Thursday, June 7, 2018

Review - The Freeze-Frame Revolution by Peter Watts

Short review: Sunday and the rest of the crew of the Eriophora are organizing a revolt against the A.I. that runs the ship. The only problem is that each crew member is only awake for a few days out of every millenia and the A.I. literally controls aspect of their starship.

Disclosure: I received this book as an Advance Review Copy. Some people think this may bias a reviewer so I am making sure to put this information up front. I don't think it biases my reviews, but I'll let others be the judge of that.

Asleep and adrift
Through millenia in space
Now they must revolt

Full review: Sunday is a member of the starship Eriophora, and has been for millions upon millions of years. Traveling at relativistic speeds, spending most of her time in suspended animation, Sunday and her fellow crew members are called upon by the ship's AI., nicknamed "the Chimp", whenever it faces a problem that requires human creativity to solve. Despite being "the Chimp", the ship's computer essentially runs everything on Eiophora, so when it turns out that it is an an amoral and inhuman overseer that regards the human crew as nothing more than mission assets to be discarded when their cost outweighs their utility, fomenting a revolt proves to be somewhat difficult.

The story of The Freeze-Frame Revolution starts off by establishing the "normal" that Sunday lives within. The Eriophora is a massive ship carved from rock surrounding a black hole that has been flung around the Milky Way on a mission to build gates, presumably to pave the way for other travelers to follow. The ship is mostly run by an A.i. dubbed the Chimp, which pilots the ship and builds gates on its own most of the time, but once in a while it confronts a problem that its extensive programming is ill-equipped to handle. For such situations, the Eriophora has a crew, who spend years on end in suspended animation and are thawed out once in a great while to troubleshoot. The exact number of crew is never stated, but they clearly number in the thousands, with only a handful being active at any given point in time, brought out of hibernation in groups that are determined at the whim of the Chimp. When the novel opens, the Eriophora has been traveling for the equivalent of sixty-six million years (although given relativistic effects, there is a serious question about what that actually means), and has made at least one complete circuit of the Milky Way.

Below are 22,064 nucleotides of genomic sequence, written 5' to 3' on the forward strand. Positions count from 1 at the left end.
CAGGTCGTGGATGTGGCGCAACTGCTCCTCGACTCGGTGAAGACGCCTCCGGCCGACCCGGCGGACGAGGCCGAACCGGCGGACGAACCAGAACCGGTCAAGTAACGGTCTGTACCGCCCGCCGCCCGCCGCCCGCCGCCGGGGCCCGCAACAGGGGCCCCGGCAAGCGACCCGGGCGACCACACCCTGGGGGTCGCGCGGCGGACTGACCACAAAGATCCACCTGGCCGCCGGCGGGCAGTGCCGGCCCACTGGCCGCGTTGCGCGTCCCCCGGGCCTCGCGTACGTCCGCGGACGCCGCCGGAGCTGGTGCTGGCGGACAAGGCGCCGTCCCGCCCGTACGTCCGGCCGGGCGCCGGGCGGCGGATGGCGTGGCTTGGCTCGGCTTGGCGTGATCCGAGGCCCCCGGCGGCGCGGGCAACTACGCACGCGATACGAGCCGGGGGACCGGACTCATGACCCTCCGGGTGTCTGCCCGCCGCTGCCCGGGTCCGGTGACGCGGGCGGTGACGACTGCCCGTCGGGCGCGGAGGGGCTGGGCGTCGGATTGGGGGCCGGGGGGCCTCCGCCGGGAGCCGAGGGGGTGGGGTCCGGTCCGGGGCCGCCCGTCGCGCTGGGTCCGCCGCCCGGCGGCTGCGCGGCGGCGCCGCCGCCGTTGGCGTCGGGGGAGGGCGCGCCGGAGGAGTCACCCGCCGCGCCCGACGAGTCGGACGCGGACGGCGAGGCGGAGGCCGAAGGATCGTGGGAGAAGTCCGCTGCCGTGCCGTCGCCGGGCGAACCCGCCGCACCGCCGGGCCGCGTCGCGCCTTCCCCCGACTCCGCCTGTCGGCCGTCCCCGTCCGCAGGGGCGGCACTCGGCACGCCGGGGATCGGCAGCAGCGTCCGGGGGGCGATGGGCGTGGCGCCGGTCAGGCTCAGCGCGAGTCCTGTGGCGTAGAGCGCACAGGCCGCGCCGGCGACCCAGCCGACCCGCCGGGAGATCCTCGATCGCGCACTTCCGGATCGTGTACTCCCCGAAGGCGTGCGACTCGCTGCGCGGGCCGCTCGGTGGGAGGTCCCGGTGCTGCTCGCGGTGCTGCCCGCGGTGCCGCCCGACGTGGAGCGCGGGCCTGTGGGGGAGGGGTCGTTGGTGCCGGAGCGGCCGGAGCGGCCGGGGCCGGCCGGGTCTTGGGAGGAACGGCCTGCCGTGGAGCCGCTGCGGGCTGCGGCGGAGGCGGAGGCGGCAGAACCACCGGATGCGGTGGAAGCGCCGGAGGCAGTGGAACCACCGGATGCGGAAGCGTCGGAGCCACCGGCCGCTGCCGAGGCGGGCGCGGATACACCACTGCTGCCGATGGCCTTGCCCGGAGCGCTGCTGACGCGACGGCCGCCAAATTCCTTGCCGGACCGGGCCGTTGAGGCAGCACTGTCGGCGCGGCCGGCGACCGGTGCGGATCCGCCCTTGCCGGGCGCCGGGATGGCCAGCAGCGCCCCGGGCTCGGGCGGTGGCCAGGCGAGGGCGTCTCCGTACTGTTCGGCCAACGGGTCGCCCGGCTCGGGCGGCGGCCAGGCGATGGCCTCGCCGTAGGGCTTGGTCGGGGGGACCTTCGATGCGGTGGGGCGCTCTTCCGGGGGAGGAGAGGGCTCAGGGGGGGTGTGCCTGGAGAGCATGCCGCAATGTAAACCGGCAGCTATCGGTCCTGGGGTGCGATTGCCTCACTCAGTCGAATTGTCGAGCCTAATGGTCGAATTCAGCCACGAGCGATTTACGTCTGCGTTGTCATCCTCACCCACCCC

On the surface, The Freeze-Frame Revolution is about a revolt, or more accurately, a conspiracy to stage a revolt. Sunday and her friend Lian are frequent work partners and occasional sex partners, so when Lian starts expressing doubts about their mission in general and the Chimp specifically, Sunday is forced to examine her own thoughts on the matter. When Lian dies in what is written off as an accident and Sunday makes a rather horrifying discovery concerning roughly three thousand crew members who were "deprecated" by the Chim, Sunday finds herself drawn into a long and secretive conspiracy in which crew members communicate with one another across thousands of years by hiding messages in songs, artwork, and other secret communiques. The trouble the conspirators face is that not only does the Chimp have cameras and monitoring devices throughout the Eriophora, it can literally look through their eyes using implants that all of the crew members carry within themselves. Thus, the conspirators must not only communicate secretly, they must do so in a manner that hides their communications even when they are reading them.

The difficulties the conspirators face are further compounded by the fact that the Chimp essentially resides throughout the entire ship, and can move itself from place to place at a whim. This means that not only do they have to figure out a way to topple a nigh-omnipresent A.I., they have to find a way to do this when it is vulnerable and more quickly than it can react. This, as one might expect, proves to be a difficult prospect. The story runs through some twists and turns, but the real depth of the book comes from the oddities and unanswered questions. The Chimp is an inhuman creature, without emotion or feeling, and in some cases without memory or even an understanding of what it has done in the past or what it is doing in the present. For all of the characterization that it is presented with in the story, and all of the emotion that Sunday invests it with from her end, time and again the story reminds the reader that the Chimp is merely an A.I. and only as good (or as evil) as its long-dead programmers made it.